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The Art of Living: Socratic Reflections from Plato to Foucault (Sather… (edition 2000)
The Art of Living: Socratic Reflections from Plato to Foucault (Sather Classical Lectures, 61) by Alexander Nehamas
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Amazon.com Amazon.com Review (ISBN 0520224906, Paperback)If philosophy is primarily a theoretical discipline, suggests Alexander Nehamas, it is because it has become one through the influence of tradition. But there exists another tradition, which flourished in classical Greece, in which philosophical pursuits were much more thoroughly integrated into the creation of one's full identity, both in regard to morality and personality. "In the case of pure theory," Nehamas explains, "the only issue that matters is whether the issues to one's questions are or are not correct. In the case of theory that affects life, the truth of one's views is still an issue, but what also matters is the kind of person, the sort of self, that one manages to construct as a result of accepting them."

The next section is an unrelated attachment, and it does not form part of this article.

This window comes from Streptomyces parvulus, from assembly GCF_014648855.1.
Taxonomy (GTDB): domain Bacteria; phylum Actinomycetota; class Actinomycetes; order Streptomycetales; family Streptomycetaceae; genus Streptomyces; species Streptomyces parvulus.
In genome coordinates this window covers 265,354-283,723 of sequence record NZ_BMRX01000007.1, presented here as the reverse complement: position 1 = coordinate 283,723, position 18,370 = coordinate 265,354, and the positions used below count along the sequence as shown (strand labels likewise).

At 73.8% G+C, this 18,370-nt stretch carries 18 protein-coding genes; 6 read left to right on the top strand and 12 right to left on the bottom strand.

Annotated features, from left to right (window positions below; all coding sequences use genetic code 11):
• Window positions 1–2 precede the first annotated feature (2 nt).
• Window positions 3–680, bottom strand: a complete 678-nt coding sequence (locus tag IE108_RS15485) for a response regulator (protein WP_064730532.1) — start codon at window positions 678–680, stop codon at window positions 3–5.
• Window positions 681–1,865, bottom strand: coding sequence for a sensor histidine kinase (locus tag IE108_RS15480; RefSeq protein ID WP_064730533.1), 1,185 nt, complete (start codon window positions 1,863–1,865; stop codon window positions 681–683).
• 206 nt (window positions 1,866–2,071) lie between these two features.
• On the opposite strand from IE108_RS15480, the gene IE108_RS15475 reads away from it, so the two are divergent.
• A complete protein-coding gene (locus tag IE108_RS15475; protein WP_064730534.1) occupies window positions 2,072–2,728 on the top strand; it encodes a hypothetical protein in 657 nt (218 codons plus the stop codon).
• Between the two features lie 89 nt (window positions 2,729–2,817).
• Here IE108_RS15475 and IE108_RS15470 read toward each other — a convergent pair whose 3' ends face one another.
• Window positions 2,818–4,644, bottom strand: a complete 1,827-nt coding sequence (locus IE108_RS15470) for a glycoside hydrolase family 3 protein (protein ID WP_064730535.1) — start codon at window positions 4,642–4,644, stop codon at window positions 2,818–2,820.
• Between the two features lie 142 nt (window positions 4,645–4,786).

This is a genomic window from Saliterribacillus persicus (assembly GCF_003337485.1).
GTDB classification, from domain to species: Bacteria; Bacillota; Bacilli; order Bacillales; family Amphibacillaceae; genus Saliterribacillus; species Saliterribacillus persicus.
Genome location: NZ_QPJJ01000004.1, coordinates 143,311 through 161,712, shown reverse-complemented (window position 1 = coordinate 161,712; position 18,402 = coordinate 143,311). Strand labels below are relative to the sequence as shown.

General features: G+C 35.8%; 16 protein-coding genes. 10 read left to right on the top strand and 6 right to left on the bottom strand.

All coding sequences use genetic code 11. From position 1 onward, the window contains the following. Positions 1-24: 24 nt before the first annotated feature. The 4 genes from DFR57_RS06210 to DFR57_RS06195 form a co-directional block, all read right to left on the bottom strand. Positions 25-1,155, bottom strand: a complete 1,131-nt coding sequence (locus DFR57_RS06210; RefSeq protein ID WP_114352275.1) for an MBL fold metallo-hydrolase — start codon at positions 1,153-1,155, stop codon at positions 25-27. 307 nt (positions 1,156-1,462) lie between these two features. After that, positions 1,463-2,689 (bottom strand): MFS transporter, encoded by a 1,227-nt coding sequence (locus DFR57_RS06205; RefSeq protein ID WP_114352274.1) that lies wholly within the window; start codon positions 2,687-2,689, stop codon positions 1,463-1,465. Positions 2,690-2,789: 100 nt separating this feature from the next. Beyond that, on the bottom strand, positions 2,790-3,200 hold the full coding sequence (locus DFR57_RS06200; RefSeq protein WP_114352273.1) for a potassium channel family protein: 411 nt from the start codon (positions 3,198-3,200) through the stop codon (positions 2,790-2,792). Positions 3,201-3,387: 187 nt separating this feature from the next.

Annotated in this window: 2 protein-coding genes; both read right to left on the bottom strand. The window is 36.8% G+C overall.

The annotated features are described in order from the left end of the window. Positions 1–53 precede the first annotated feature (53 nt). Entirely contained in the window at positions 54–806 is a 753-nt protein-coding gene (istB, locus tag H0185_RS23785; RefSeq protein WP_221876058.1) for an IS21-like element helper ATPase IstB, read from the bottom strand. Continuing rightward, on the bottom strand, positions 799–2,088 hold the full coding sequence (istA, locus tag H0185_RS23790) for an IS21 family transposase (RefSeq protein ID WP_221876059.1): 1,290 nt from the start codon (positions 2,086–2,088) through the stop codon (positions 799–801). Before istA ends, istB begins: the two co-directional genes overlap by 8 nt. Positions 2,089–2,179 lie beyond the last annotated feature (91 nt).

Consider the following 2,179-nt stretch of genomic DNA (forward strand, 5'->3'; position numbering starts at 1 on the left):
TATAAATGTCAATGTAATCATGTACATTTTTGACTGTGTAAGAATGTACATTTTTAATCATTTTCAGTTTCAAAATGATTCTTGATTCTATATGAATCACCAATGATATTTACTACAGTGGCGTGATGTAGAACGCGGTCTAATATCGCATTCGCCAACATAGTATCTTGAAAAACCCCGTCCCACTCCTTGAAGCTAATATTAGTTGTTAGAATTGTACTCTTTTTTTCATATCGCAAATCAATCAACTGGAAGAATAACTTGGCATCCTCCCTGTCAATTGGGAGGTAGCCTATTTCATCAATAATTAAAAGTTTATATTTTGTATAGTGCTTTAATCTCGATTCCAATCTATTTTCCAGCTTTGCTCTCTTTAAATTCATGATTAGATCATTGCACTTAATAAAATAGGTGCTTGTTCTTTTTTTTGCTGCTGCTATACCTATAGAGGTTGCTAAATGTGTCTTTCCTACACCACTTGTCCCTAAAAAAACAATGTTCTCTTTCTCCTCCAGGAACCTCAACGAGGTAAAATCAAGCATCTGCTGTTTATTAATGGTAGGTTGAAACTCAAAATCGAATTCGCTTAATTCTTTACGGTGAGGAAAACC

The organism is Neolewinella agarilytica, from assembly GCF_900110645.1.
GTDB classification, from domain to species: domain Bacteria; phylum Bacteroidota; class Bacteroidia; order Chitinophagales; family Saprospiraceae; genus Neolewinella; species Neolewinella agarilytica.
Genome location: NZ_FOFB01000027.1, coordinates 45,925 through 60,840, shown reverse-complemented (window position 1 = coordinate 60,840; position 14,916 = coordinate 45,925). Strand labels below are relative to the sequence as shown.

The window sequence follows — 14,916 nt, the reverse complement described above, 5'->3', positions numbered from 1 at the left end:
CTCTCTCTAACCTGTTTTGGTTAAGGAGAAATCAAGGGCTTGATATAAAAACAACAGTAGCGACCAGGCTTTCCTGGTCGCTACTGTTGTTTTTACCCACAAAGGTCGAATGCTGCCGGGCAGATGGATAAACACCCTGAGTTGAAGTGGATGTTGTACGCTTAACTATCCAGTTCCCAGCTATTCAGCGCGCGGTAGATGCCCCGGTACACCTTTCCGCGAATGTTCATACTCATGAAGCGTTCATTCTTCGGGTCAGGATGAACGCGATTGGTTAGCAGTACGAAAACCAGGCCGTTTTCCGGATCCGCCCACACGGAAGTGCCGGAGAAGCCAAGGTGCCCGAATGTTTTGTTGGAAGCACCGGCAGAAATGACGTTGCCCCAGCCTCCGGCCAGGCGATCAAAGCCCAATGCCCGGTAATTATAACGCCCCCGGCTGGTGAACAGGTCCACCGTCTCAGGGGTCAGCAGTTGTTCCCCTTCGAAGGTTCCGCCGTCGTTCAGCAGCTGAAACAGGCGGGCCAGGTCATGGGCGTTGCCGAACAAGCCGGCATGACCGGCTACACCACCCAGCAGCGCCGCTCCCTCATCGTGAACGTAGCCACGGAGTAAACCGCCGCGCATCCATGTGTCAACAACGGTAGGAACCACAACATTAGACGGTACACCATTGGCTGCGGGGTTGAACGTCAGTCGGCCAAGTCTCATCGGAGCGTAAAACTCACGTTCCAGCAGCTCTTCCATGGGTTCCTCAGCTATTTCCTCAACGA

Nehamas fleshes out the origins and development of this philosophical style in the Socratic dialogues of Plato, then goes on to show how the model of "the art of living" that Socrates presented to the world influenced the philosophies of Montaigne, Nietzsche, and Foucault. The book's six chapters are notable for their close readings of Nehamas's chosen subjects, and for the erudite straightforwardness with which he is able to lay out his proposal for renewed attention to a discipline of thought that, he freely admits, is not the one true way of philosophy, but is one that has had many fruitful results. --Ron Hogan
(retrieved from Amazon Thu, 14 Feb 2013 14:00:19 -0500)
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